The path tiptoes below the needle and drops down and under the table, passing a small lochan, before rising up towards the top of the escarpment for the return journey. At Fir Bhreugach it’s a simple path that goes to the south, up rising ground, and the views are superb from the top across the water. The north coastline is near with views down to Rubha Hunish, and up above the peak of  Meall na Suiremach beckoned. It’s a long steady ascent that’s not too hard on the legs, and you can get a good view down onto the top of the table from here – we didn’t unfortunately as the wind was still gusting heartily and a little close to the edge wasn’t too comfortable.

I did think about going to the Cuillens today, but it was far too windy with gusts up to 60 – 70mph forecast, although they didn’t feel worse than 40mph to be honest. That’s still too windy for the Cuillens though, for a novice like me.

Once we got to the peak the path swept around to the SW and a boggy path led us to a gate and then contoured around the hillside, before dropping steeply down (that’s the hard part for me) to return to the original path near the start. Then a short walk to the car park completed this fabulous walk – one of those that you couldn’t get bored with…well I couldn’t. Geology hammer is coming next time.

“Photobucket”looking over to the Quirang from the car park

“Photobucket”and looking south down the Trotternish Peninsula

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the path contours across the hillside below the escarpment

“Photobucket”the nearest slumped block is Cnoc a Mheirlich, the prison in the distance

“Photobucket”not much up and down along the route

“Photobucket”plenty of sheep terracettes far below - areas where the land is still slipping

“Photobucket”some old field systems down below - Loch Leum na Liurginn and Loch Cleat below Cleat

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fresh rockfalls reveal some good specimens

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freshly revealed crystals of ? I don't know what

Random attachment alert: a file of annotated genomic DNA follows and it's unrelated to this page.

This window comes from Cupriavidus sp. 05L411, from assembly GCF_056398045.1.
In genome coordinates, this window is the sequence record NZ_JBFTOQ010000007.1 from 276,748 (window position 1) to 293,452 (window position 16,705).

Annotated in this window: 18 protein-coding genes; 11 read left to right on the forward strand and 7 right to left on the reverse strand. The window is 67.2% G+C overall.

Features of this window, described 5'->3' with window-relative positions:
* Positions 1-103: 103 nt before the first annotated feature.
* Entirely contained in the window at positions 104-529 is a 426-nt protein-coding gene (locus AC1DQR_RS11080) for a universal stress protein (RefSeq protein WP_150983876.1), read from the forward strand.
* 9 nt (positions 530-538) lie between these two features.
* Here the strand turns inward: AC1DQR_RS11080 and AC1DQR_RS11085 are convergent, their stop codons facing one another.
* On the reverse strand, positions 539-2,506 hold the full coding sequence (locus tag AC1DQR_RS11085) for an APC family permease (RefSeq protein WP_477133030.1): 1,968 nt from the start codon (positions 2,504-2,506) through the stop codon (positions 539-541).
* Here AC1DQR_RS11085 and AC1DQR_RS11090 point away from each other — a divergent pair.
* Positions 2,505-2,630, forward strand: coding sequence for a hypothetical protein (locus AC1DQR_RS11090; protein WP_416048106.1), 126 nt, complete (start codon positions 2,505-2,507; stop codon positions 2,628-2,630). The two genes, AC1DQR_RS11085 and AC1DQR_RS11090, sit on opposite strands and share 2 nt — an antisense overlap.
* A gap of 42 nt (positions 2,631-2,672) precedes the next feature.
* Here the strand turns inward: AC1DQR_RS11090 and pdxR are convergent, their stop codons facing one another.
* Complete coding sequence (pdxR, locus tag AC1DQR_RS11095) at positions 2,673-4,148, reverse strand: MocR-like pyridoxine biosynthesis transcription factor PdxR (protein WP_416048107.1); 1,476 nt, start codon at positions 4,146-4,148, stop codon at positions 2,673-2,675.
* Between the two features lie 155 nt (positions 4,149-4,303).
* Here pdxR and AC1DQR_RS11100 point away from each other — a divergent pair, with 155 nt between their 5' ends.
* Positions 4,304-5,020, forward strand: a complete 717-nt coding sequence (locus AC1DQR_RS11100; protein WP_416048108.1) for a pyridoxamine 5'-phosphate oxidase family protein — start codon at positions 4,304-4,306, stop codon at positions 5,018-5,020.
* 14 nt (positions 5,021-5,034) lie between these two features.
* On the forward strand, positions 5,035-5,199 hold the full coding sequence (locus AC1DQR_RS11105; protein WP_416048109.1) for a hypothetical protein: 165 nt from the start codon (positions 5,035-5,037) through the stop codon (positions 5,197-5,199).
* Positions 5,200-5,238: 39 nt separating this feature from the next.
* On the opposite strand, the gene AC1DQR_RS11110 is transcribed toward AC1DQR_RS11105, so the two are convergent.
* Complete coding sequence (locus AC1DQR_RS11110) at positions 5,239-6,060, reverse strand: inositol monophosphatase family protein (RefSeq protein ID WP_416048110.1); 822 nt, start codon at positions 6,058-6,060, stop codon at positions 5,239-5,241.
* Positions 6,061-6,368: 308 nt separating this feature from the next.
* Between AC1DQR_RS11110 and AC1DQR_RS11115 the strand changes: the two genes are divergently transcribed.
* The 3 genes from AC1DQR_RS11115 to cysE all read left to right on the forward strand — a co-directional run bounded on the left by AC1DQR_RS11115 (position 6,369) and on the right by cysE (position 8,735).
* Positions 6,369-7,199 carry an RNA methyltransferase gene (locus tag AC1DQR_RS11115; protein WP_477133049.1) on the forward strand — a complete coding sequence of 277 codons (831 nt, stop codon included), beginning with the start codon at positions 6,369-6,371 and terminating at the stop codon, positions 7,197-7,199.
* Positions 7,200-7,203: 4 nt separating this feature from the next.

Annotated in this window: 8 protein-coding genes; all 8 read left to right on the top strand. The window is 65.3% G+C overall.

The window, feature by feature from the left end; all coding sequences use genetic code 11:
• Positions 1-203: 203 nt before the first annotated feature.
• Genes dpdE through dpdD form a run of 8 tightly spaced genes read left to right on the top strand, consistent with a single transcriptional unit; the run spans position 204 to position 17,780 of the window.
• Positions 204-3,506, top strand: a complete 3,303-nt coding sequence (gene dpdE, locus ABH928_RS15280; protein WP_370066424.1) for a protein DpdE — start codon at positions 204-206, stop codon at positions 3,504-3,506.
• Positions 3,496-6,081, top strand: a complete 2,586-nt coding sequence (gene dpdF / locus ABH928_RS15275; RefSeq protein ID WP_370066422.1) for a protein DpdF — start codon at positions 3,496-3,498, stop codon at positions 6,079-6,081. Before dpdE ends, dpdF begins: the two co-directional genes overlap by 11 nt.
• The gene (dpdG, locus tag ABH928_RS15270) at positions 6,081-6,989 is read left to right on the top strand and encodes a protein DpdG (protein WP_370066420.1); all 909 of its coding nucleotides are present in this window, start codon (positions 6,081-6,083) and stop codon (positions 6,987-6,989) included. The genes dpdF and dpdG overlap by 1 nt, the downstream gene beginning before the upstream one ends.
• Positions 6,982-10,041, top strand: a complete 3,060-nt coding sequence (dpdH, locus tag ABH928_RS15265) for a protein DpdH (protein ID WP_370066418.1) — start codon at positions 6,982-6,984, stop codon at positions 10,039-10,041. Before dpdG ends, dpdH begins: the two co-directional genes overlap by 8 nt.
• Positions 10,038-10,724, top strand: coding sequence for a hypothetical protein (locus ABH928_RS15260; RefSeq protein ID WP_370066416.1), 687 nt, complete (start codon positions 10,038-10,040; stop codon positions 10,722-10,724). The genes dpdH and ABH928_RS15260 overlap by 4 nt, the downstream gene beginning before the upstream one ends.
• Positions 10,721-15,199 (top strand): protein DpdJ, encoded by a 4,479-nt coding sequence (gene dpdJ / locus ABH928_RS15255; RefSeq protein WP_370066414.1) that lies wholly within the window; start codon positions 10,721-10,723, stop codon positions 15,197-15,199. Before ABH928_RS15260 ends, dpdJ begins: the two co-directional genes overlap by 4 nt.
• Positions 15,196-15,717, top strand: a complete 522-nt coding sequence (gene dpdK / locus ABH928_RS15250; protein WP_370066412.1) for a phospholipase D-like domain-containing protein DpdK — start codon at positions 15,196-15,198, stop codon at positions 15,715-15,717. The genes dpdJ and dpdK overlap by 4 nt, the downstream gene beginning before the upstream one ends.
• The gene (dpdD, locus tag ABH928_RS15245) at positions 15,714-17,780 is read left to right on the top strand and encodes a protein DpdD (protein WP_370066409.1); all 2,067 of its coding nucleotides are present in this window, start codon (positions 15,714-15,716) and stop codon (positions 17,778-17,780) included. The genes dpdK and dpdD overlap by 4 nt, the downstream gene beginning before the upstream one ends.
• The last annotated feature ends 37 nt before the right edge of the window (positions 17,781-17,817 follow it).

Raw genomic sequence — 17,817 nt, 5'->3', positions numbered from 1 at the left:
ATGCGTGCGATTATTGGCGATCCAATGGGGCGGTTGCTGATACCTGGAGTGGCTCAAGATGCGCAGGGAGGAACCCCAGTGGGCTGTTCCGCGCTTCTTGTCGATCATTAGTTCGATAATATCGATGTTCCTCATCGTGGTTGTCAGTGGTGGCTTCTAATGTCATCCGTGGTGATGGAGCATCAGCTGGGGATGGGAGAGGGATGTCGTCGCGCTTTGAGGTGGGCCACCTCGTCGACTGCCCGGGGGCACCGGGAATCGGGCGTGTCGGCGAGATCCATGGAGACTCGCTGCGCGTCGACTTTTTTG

“Photobucket”Cnoc a Mheirlich

“Photobucket”a small waterfall next to a volcanic Dyke on the right

“Photobucket”the prison up ahead on the right

“Photobucket”fresh heather and thyme

“Photobucket”the Prison right ad the Needle left

“Photobucket”this picture illustrates perfectly how the land has slipped on a rotational plane - right to left

“Photobucket”nearly at the Needle

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The Prison

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The Needle

“Photobucket”looking down on Dun Mor with a fort to the right

“Photobucket”the view from the Prison

“Photobucket”looking up to the Needle

“Photobucket”you can just make out the mainland hills

“Photobucket”The Table was up to the left above our heads

“Photobucket”the small lochan before heading up to Fir Bhreugach

“Photobucket”nearly at the turning point

“Photobucket”our route took us up to the right

“Photobucket”the way ahead up to Meall na Suiramach

“Photobucket”looking north to Rubha Hunish

“Photobucket”late afternoon sunshine casts it shadows

“Photobucket”looking down over Staffin and across to the mainland

“Photobucket”nearly there

“Photobucket”the summit of Meall na Suiramach

“Photobucket”a long way back down the Trotternish Peninsula

“Photobucket”all sorts of old land use below, including a couple of dead zones

“Photobucket”the car park beckon, but not before a steep descent

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 very late afternoon at the end of the walk